At the theatre you find a number of other townsfolk gathered around a slim female with a dour expression, her ears folded back. As you get closer to the crowd you see they’re of variable ages, meaning the roles that require filling are spread over different ages.
“Now, we are looking to hire a few people to play some of our own Tigerfolk and some of the folk of other regions, such as snow leopards and Lionfolk,” the dour female says in a voice that carries over the assembled townsfolk. “You do not need to be very good at acting but you are required to practice often over the coming days. I will determine when you are ready to perform.”
With that the auditions begin and actors are chosen for a role based on their age and acting ability, as is normal. You are chosen for a role as one of the Snow Leopardfolk, a trader who visits the town the story occurs in. You are given a sheaf papers containing the script, your parts marked with a cross, and are told with everyone that a costume rehearsal will occur when everyone has had some practice.
After the picks you are all told to head home, which you do. You feel quite glad to now have something else to do each day, though you know you’ll need to do your daily chores all before going up to the theatre to practice.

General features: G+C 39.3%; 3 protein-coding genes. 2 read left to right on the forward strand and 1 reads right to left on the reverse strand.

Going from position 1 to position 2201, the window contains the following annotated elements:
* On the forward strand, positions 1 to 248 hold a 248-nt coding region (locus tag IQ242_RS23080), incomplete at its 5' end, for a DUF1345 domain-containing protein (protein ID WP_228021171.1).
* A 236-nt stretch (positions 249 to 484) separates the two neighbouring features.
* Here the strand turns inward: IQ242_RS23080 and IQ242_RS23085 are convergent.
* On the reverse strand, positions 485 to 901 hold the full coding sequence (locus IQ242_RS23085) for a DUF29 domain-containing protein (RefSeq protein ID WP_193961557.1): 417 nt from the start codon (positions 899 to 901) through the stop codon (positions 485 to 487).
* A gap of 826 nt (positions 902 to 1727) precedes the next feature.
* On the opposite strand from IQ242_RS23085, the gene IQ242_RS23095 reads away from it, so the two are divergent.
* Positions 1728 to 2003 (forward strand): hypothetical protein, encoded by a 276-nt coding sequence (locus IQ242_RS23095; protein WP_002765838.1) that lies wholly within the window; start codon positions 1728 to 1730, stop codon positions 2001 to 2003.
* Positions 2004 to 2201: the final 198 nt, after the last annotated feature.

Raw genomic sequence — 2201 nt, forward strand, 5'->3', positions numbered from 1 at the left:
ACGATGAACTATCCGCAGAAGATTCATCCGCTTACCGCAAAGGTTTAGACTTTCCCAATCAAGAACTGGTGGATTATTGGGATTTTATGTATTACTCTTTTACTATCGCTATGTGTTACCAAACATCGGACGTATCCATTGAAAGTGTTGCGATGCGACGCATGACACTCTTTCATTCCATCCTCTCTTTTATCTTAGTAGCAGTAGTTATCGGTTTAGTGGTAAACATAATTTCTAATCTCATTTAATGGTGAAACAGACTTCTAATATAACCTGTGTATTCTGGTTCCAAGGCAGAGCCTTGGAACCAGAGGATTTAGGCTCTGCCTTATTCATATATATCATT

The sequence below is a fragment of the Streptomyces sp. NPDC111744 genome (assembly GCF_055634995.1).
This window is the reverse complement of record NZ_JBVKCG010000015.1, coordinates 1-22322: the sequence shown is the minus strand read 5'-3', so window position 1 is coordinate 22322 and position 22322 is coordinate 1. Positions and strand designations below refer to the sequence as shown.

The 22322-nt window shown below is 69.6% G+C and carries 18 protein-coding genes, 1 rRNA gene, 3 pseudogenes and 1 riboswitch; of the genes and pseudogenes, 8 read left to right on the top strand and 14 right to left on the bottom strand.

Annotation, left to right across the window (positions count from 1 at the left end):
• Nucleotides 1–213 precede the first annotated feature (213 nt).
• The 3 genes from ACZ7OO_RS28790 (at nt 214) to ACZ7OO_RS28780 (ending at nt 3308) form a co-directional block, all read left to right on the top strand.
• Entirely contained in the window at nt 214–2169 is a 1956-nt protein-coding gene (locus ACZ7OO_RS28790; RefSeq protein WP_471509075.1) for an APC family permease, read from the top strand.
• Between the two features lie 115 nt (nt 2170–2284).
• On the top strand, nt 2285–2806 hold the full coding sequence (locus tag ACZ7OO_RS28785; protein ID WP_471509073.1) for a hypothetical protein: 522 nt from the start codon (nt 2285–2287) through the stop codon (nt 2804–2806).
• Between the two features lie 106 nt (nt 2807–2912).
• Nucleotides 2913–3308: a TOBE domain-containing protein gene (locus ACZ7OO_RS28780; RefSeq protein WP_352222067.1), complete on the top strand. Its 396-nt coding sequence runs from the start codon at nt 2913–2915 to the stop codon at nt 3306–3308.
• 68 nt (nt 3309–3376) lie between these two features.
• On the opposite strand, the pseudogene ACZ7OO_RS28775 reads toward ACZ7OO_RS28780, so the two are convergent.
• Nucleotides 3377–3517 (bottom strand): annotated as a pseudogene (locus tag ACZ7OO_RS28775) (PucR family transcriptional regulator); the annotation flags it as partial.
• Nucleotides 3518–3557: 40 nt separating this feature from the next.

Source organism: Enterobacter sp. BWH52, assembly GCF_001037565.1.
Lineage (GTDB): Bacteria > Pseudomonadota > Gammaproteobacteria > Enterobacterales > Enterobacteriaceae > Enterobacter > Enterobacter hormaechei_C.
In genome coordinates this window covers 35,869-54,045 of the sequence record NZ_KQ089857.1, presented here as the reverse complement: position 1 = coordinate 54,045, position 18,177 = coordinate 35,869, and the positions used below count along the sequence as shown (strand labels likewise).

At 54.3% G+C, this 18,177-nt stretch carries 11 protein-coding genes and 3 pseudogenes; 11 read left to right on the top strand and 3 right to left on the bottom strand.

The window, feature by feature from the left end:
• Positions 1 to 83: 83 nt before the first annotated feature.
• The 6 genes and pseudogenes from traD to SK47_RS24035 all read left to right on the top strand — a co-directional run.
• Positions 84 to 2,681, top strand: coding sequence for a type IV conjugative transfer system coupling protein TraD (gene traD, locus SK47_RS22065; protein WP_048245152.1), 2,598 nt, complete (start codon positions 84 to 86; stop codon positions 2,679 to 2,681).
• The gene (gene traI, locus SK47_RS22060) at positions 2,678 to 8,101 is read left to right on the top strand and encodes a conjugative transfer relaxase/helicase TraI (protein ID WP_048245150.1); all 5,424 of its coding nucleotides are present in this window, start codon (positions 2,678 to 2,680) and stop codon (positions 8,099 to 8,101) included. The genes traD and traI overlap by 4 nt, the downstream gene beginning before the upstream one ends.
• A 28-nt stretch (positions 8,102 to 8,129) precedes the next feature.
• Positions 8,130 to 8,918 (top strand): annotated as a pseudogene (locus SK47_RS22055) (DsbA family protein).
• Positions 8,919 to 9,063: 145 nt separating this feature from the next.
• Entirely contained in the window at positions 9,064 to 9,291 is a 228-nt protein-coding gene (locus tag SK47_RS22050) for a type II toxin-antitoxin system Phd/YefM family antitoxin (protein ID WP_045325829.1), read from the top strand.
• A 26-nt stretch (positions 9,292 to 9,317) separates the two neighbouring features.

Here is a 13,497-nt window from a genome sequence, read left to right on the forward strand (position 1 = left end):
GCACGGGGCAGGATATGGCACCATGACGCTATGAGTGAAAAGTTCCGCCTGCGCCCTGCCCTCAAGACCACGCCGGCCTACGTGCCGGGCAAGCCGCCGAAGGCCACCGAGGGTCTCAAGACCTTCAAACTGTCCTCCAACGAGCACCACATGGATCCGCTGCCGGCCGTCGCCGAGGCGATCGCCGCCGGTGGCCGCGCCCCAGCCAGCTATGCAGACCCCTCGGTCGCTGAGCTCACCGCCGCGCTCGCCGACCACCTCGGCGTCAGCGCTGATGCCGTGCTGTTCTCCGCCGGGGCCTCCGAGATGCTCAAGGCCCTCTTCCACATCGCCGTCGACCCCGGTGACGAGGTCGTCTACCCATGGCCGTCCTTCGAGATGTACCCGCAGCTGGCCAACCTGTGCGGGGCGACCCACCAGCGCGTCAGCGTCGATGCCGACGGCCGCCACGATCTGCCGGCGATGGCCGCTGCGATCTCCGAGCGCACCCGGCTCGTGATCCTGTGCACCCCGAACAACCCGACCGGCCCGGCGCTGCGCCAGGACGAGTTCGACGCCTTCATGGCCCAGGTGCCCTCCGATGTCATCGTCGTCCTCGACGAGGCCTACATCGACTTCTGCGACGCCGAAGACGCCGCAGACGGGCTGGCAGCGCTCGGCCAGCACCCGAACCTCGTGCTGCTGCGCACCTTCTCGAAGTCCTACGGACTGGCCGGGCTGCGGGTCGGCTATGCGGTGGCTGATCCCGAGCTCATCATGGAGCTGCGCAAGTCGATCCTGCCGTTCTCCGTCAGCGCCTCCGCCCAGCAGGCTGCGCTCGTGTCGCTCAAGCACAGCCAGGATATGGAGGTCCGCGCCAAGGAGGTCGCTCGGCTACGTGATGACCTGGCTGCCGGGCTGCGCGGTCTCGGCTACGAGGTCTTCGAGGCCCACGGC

The next morning as you’re leaving your house with your small basket of eggs you are intercepted by a couple of males pulling a wagon filled with packages, some with visible addresses. Ah, you think, these two must be from the reserve with your delivery. They hand your package over without much more than a nod before they move on to the next house. Shrugging, you quickly put your package in your kitchen and head up to the theatre, passing by the bakery on the way to drop off the eggs.
Written by green-eyedtiger on 14 August 2017